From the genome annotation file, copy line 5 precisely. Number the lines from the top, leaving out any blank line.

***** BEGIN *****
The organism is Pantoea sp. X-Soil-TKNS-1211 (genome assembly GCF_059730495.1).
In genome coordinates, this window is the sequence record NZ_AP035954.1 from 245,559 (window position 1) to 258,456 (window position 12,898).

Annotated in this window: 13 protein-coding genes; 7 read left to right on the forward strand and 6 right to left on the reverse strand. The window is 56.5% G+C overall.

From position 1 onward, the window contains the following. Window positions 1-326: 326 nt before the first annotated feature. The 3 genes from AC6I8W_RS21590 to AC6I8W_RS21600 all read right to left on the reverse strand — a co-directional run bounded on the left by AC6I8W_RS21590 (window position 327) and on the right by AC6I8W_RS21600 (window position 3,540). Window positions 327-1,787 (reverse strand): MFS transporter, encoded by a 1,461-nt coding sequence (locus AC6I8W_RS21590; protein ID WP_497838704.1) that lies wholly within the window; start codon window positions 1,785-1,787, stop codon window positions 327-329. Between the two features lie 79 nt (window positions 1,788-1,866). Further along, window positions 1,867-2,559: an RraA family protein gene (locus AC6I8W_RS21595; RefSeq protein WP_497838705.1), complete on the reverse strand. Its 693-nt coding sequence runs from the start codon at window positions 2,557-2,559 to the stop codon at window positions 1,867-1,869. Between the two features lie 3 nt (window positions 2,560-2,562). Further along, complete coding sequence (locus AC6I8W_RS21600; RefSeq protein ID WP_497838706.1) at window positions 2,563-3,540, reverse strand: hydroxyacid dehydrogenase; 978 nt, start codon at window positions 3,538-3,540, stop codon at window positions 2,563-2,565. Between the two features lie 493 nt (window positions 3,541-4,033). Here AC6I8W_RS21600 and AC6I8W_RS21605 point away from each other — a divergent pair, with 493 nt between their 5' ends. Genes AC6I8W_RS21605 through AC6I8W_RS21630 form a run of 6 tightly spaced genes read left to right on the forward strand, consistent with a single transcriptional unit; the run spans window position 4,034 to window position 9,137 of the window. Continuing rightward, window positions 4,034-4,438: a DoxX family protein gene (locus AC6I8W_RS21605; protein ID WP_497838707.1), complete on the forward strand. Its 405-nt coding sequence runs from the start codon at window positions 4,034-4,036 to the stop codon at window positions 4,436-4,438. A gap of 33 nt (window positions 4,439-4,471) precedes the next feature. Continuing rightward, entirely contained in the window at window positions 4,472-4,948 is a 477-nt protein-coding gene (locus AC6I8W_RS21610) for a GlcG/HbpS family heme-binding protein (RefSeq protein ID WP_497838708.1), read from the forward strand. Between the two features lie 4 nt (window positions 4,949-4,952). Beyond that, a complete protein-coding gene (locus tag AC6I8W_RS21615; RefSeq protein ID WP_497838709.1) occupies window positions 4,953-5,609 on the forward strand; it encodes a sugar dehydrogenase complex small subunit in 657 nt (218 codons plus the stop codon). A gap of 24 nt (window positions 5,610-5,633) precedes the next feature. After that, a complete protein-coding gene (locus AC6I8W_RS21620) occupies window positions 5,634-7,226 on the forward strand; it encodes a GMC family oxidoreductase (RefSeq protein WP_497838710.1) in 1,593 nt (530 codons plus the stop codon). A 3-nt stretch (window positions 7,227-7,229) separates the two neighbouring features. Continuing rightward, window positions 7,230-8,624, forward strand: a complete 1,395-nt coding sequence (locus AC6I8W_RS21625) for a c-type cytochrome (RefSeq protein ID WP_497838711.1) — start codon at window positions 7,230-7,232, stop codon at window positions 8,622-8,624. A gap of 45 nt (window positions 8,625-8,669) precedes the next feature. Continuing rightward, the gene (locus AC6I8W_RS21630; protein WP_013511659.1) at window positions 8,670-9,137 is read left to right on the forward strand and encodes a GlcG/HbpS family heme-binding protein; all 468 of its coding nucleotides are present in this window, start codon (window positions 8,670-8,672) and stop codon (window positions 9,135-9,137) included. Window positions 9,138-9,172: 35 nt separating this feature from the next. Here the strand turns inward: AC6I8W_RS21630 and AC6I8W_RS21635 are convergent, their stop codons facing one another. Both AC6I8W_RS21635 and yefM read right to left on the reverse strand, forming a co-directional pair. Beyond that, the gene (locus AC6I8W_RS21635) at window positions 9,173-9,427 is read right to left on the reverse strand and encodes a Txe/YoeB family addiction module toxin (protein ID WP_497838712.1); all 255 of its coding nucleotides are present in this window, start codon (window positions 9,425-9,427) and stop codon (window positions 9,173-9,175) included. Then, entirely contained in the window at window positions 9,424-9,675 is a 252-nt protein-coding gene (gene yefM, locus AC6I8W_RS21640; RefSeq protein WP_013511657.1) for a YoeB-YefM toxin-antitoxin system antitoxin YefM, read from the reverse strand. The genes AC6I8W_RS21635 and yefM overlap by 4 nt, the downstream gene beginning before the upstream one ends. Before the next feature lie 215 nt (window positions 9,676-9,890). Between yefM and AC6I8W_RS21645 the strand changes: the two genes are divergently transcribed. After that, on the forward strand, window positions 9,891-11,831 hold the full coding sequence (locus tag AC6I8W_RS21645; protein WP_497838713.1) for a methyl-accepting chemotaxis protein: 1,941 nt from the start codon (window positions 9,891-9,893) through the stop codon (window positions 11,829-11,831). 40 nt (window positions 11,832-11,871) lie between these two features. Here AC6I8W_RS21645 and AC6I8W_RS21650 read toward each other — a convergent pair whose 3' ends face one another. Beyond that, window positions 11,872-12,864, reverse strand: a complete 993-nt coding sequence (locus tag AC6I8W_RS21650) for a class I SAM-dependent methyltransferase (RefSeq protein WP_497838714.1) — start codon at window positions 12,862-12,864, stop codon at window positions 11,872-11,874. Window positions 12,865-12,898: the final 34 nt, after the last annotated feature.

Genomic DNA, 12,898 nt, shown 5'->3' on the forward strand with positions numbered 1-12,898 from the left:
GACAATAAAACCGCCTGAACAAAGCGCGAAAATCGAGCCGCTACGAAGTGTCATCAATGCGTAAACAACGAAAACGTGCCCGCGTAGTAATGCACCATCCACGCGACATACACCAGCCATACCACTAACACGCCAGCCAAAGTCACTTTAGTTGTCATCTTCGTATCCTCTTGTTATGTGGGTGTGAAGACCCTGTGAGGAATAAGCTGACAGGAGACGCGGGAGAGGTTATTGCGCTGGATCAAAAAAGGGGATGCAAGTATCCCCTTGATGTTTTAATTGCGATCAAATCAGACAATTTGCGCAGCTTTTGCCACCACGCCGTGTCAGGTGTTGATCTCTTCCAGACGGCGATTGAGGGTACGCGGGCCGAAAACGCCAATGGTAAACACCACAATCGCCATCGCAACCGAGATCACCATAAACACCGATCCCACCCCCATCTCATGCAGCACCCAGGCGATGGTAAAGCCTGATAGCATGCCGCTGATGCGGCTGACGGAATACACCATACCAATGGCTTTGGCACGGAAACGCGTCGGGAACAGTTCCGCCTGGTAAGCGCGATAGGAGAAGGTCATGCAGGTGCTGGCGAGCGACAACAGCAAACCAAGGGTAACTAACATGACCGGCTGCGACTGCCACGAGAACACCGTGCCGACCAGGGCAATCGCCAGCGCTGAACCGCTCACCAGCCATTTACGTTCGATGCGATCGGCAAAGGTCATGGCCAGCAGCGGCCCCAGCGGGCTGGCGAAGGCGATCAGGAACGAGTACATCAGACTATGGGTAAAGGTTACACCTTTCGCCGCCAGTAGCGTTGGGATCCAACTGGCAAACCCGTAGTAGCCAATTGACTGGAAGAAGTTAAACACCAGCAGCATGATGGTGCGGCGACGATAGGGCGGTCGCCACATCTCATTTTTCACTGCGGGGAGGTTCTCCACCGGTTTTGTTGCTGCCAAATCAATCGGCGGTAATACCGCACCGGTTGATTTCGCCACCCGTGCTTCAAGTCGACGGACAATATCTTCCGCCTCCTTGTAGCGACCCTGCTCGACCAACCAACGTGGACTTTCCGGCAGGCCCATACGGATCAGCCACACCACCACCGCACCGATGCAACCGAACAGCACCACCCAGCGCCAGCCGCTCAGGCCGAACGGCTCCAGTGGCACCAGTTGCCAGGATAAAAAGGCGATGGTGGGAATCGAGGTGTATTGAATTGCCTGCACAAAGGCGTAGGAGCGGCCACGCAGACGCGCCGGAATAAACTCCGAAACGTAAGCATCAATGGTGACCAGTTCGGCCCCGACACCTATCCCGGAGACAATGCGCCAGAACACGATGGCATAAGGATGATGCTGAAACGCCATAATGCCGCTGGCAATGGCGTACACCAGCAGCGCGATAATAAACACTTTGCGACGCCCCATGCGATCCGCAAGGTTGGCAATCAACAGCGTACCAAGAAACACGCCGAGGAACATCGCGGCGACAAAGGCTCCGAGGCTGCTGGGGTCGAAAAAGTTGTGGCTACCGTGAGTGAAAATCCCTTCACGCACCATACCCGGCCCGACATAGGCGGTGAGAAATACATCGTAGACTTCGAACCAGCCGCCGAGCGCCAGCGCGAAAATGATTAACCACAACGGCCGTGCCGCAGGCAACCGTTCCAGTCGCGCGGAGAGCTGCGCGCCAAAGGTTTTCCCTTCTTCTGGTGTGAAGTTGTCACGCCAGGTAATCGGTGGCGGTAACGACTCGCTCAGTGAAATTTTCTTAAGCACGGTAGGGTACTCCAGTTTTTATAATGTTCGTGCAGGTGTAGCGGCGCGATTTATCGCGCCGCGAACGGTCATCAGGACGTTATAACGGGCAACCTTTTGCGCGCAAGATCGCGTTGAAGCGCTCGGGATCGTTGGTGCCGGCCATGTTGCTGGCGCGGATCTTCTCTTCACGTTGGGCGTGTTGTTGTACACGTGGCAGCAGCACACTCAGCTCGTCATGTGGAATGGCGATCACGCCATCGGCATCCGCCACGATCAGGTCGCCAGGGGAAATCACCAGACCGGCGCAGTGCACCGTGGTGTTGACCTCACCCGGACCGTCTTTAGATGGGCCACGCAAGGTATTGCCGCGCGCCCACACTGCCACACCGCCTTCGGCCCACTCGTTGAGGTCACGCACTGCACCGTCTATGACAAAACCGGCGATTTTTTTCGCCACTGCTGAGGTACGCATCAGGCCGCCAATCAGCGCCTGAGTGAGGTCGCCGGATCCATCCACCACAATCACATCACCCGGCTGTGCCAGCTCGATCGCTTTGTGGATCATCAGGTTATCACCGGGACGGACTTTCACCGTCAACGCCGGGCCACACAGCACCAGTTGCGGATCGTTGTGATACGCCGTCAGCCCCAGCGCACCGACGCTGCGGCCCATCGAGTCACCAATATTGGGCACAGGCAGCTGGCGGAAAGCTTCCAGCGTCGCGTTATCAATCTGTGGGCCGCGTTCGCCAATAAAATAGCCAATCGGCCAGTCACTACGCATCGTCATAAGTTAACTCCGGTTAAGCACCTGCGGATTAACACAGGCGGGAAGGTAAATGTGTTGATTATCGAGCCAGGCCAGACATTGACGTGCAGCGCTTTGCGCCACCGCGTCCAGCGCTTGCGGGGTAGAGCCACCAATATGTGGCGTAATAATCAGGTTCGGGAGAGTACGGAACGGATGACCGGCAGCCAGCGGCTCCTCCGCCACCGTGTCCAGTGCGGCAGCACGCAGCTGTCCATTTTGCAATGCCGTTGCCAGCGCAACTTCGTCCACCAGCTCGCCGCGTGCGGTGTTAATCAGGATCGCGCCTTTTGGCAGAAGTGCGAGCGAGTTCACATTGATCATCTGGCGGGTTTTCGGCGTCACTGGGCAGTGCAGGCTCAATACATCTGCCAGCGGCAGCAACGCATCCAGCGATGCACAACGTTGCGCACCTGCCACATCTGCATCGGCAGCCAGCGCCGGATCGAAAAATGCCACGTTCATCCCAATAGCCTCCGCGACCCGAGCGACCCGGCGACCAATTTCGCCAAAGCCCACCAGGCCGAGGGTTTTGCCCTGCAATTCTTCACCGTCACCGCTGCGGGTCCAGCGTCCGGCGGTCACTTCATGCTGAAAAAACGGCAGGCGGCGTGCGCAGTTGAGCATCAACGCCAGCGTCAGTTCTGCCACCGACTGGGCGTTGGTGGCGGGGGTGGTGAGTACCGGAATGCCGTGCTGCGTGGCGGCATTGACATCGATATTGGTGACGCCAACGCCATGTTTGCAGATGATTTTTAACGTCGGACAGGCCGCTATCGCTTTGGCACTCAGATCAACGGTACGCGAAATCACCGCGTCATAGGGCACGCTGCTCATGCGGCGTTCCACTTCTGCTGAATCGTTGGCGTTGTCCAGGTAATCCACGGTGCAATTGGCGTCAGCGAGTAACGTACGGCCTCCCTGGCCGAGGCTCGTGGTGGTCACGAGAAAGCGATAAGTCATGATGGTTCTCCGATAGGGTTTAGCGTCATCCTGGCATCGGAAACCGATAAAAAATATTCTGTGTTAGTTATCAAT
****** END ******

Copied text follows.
Genomic DNA, 12,898 nt, shown 5'->3' on the forward strand with positions numbered 1-12,898 from the left: